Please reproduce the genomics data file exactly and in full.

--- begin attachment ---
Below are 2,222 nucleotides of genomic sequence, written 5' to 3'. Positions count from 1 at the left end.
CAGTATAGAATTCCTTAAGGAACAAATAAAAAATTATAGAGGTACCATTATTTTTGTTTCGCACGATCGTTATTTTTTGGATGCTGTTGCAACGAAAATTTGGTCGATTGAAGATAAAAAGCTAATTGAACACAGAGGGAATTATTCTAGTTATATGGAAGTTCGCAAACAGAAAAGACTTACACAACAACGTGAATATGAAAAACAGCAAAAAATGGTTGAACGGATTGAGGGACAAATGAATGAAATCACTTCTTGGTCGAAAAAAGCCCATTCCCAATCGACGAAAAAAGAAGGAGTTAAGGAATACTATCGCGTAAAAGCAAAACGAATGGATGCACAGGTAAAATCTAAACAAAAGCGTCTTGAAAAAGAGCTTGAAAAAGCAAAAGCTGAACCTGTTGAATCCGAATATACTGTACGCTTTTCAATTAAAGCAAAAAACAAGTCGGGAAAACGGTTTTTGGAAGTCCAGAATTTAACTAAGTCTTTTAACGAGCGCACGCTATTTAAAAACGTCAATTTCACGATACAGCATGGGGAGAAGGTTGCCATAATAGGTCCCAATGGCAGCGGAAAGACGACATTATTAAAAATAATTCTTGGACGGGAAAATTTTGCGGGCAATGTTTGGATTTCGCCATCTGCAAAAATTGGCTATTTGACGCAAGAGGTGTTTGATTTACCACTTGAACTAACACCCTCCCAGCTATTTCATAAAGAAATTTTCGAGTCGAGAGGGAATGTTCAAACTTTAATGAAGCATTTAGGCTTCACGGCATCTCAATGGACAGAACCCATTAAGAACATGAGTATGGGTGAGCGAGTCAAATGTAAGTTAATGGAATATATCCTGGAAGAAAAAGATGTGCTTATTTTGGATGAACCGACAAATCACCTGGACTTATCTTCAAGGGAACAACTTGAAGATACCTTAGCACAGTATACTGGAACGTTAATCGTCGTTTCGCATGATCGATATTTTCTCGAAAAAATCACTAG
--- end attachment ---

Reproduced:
Below are 2,222 nucleotides of genomic sequence, written 5' to 3'. Positions count from 1 at the left end.
CAGTATAGAATTCCTTAAGGAACAAATAAAAAATTATAGAGGTACCATTATTTTTGTTTCGCACGATCGTTATTTTTTGGATGCTGTTGCAACGAAAATTTGGTCGATTGAAGATAAAAAGCTAATTGAACACAGAGGGAATTATTCTAGTTATATGGAAGTTCGCAAACAGAAAAGACTTACACAACAACGTGAATATGAAAAACAGCAAAAAATGGTTGAACGGATTGAGGGACAAATGAATGAAATCACTTCTTGGTCGAAAAAAGCCCATTCCCAATCGACGAAAAAAGAAGGAGTTAAGGAATACTATCGCGTAAAAGCAAAACGAATGGATGCACAGGTAAAATCTAAACAAAAGCGTCTTGAAAAAGAGCTTGAAAAAGCAAAAGCTGAACCTGTTGAATCCGAATATACTGTACGCTTTTCAATTAAAGCAAAAAACAAGTCGGGAAAACGGTTTTTGGAAGTCCAGAATTTAACTAAGTCTTTTAACGAGCGCACGCTATTTAAAAACGTCAATTTCACGATACAGCATGGGGAGAAGGTTGCCATAATAGGTCCCAATGGCAGCGGAAAGACGACATTATTAAAAATAATTCTTGGACGGGAAAATTTTGCGGGCAATGTTTGGATTTCGCCATCTGCAAAAATTGGCTATTTGACGCAAGAGGTGTTTGATTTACCACTTGAACTAACACCCTCCCAGCTATTTCATAAAGAAATTTTCGAGTCGAGAGGGAATGTTCAAACTTTAATGAAGCATTTAGGCTTCACGGCATCTCAATGGACAGAACCCATTAAGAACATGAGTATGGGTGAGCGAGTCAAATGTAAGTTAATGGAATATATCCTGGAAGAAAAAGATGTGCTTATTTTGGATGAACCGACAAATCACCTGGACTTATCTTCAAGGGAACAACTTGAAGATACCTTAGCACAGTATACTGGAACGTTAATCGTCGTTTCGCATGATCGATATTTTCTCGAAAAAATCACTAG